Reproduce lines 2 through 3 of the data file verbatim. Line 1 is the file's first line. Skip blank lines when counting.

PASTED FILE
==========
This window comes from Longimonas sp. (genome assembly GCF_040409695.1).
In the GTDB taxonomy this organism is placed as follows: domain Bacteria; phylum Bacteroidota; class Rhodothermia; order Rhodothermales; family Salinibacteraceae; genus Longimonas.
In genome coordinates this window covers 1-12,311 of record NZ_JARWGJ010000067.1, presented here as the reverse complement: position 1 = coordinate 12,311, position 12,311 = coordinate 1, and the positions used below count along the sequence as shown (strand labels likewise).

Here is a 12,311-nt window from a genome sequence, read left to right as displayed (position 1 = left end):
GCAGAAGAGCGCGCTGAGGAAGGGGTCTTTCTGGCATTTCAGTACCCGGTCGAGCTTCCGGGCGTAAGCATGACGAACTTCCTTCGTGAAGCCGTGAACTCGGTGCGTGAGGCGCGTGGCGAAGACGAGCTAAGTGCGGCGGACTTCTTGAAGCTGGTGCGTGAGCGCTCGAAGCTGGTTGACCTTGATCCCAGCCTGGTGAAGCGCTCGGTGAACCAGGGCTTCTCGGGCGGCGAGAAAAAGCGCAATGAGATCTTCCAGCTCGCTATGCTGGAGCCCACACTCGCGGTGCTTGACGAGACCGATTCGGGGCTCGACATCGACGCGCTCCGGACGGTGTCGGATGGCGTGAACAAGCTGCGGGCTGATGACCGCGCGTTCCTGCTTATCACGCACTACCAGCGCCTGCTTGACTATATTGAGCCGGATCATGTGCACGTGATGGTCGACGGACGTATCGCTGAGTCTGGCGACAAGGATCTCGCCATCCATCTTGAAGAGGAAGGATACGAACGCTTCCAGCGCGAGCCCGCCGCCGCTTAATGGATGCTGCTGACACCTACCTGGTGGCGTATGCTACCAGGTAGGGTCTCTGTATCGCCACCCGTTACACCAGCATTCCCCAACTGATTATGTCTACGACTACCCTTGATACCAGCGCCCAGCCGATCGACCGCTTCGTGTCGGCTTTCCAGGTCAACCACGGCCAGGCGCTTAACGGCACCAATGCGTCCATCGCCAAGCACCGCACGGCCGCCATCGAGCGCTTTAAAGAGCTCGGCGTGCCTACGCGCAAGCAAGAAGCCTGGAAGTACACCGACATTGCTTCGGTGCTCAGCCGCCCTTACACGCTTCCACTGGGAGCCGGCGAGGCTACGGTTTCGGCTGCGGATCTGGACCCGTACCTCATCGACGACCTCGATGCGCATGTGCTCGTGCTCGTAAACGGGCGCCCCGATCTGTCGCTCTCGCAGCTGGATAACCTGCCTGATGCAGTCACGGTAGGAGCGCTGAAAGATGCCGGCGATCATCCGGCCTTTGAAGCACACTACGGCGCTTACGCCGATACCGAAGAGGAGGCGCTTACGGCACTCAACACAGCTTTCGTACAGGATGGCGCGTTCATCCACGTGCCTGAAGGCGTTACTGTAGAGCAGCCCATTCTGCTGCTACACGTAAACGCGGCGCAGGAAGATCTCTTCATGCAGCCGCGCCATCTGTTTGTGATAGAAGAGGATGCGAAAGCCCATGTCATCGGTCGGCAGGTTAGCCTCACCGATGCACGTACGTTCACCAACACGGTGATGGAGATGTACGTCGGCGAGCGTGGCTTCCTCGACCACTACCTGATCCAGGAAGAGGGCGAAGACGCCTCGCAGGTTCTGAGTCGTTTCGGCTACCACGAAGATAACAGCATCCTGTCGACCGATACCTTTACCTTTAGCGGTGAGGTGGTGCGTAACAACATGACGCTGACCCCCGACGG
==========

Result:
In the GTDB taxonomy this organism is placed as follows: domain Bacteria; phylum Bacteroidota; class Rhodothermia; order Rhodothermales; family Salinibacteraceae; genus Longimonas.
In genome coordinates this window covers 1-12,311 of record NZ_JARWGJ010000067.1, presented here as the reverse complement: position 1 = coordinate 12,311, position 12,311 = coordinate 1, and the positions used below count along the sequence as shown (strand labels likewise).